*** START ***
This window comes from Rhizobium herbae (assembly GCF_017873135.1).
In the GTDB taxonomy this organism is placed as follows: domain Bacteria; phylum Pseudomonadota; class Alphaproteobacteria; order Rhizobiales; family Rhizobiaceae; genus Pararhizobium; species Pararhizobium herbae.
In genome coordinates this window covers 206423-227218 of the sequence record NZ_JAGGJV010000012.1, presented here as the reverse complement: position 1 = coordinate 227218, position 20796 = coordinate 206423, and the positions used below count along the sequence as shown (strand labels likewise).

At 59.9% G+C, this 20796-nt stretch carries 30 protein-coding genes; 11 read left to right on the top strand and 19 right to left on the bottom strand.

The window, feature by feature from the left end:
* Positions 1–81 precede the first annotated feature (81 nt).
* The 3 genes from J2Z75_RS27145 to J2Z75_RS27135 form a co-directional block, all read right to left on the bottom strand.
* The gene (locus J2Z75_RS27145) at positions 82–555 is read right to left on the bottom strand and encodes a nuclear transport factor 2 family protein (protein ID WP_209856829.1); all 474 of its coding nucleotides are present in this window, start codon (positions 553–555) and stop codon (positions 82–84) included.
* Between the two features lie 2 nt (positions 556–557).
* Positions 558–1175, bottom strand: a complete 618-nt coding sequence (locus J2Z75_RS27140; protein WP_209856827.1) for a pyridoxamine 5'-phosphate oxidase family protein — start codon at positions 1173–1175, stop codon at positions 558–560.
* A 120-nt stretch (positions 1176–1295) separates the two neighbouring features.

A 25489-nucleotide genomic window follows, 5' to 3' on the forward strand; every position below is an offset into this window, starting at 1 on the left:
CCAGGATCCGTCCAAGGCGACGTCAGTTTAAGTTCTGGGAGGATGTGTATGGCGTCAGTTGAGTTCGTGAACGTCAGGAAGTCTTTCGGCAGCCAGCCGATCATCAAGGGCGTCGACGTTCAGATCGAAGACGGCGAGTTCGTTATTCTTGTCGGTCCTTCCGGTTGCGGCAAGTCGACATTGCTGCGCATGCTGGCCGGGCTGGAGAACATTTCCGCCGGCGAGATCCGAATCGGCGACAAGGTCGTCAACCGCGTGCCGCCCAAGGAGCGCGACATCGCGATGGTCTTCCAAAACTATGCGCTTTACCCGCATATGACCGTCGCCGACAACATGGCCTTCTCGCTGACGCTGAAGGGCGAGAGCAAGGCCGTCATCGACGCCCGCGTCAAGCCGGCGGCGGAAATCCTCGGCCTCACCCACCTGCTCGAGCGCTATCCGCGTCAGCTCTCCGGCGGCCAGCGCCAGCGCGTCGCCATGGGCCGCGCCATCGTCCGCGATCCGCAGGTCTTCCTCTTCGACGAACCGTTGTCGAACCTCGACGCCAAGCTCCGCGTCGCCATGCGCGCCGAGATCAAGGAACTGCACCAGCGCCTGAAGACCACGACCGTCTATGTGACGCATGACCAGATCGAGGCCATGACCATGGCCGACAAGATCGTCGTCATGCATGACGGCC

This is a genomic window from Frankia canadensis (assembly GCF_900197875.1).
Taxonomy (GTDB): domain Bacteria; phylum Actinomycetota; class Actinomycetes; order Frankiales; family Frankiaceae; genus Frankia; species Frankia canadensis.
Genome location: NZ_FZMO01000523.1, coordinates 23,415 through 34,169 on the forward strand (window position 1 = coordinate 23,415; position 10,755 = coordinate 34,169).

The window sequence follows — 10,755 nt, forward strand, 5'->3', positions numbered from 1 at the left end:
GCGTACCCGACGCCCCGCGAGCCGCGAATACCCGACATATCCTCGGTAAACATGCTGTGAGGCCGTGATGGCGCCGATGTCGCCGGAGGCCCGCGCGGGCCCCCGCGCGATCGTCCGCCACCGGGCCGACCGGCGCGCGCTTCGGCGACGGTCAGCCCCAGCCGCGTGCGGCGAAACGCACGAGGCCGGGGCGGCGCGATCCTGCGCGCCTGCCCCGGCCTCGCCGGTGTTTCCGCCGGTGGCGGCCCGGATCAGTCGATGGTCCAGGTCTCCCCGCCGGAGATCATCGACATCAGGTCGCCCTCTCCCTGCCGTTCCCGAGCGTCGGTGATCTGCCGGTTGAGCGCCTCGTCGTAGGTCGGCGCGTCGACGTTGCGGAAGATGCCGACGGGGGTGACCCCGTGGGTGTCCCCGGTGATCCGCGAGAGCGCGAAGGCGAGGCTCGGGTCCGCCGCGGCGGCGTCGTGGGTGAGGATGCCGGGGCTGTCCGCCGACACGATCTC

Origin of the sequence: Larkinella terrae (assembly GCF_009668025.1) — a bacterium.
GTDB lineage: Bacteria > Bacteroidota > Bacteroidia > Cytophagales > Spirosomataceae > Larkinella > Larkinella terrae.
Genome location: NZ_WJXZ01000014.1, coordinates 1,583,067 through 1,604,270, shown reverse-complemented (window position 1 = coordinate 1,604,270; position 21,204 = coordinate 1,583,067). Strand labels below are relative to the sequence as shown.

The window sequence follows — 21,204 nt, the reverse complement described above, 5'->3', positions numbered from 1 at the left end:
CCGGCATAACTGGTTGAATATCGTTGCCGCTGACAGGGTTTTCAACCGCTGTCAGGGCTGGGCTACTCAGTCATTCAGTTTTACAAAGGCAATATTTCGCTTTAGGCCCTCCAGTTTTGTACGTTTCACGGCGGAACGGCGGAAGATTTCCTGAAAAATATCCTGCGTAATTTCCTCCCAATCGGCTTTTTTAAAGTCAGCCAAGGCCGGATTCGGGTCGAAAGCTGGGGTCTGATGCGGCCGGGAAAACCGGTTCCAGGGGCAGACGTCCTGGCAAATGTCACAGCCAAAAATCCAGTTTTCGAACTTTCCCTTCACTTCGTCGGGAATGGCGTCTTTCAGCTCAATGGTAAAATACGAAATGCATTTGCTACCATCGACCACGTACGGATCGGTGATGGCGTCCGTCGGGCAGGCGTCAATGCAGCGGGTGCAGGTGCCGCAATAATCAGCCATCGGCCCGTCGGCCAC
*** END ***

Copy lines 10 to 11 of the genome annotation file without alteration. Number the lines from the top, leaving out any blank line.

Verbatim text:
* Positions 558–1175, bottom strand: a complete 618-nt coding sequence (locus J2Z75_RS27140; protein WP_209856827.1) for a pyridoxamine 5'-phosphate oxidase family protein — start codon at positions 1173–1175, stop codon at positions 558–560.
* A 120-nt stretch (positions 1176–1295) separates the two neighbouring features.